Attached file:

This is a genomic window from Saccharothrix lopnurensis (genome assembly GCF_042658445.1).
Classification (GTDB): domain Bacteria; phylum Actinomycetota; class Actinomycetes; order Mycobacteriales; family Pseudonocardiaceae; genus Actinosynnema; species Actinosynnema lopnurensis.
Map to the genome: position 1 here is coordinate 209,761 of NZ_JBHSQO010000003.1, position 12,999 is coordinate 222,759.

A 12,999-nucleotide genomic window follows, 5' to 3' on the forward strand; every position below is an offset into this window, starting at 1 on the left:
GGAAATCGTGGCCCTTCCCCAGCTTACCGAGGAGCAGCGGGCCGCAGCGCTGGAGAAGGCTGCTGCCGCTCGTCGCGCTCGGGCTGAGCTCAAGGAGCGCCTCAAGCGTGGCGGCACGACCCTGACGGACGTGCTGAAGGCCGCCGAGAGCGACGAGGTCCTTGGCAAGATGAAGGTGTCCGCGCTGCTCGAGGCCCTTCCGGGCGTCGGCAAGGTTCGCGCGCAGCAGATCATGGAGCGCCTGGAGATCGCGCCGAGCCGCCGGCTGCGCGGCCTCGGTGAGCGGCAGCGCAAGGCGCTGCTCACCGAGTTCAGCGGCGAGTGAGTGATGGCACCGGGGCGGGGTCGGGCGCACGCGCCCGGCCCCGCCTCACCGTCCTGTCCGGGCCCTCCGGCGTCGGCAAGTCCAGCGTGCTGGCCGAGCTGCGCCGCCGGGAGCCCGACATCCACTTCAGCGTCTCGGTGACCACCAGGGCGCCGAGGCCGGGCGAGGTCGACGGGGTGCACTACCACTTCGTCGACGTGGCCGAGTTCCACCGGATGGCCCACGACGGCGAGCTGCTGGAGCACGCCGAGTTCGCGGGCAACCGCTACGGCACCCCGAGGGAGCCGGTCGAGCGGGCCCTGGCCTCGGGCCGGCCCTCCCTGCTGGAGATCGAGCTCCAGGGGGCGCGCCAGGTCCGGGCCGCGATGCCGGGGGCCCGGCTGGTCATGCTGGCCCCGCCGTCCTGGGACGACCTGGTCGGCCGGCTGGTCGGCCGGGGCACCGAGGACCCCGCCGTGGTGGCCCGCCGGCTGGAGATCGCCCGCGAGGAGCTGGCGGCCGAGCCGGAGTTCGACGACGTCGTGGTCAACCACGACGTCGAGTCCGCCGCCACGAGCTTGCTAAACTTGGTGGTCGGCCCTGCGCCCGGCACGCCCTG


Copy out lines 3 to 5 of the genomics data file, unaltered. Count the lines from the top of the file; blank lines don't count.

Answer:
Map to the genome: position 1 here is coordinate 209,761 of NZ_JBHSQO010000003.1, position 12,999 is coordinate 222,759.

A 12,999-nucleotide genomic window follows, 5' to 3' on the forward strand; every position below is an offset into this window, starting at 1 on the left:
GGAAATCGTGGCCCTTCCCCAGCTTACCGAGGAGCAGCGGGCCGCAGCGCTGGAGAAGGCTGCTGCCGCTCGTCGCGCTCGGGCTGAGCTCAAGGAGCGCCTCAAGCGTGGCGGCACGACCCTGACGGACGTGCTGAAGGCCGCCGAGAGCGACGAGGTCCTTGGCAAGATGAAGGTGTCCGCGCTGCTCGAGGCCCTTCCGGGCGTCGGCAAGGTTCGCGCGCAGCAGATCATGGAGCGCCTGGAGATCGCGCCGAGCCGCCGGCTGCGCGGCCTCGGTGAGCGGCAGCGCAAGGCGCTGCTCACCGAGTTCAGCGGCGAGTGAGTGATGGCACCGGGGCGGGGTCGGGCGCACGCGCCCGGCCCCGCCTCACCGTCCTGTCCGGGCCCTCCGGCGTCGGCAAGTCCAGCGTGCTGGCCGAGCTGCGCCGCCGGGAGCCCGACATCCACTTCAGCGTCTCGGTGACCACCAGGGCGCCGAGGCCGGGCGAGGTCGACGGGGTGCACTACCACTTCGTCGACGTGGCCGAGTTCCACCGGATGGCCCACGACGGCGAGCTGCTGGAGCACGCCGAGTTCGCGGGCAACCGCTACGGCACCCCGAGGGAGCCGGTCGAGCGGGCCCTGGCCTCGGGCCGGCCCTCCCTGCTGGAGATCGAGCTCCAGGGGGCGCGCCAGGTCCGGGCCGCGATGCCGGGGGCCCGGCTGGTCATGCTGGCCCCGCCGTCCTGGGACGACCTGGTCGGCCGGCTGGTCGGCCGGGGCACCGAGGACCCCGCCGTGGTGGCCCGCCGGCTGGAGATCGCCCGCGAGGAGCTGGCGGCCGAGCCGGAGTTCGACGACGTCGTGGTCAACCACGACGTCGAGTCCGCCGCCACGAGCTTGCTAAACTTGGTGGTCGGCCCTGCGCCCGGCACGCCCTG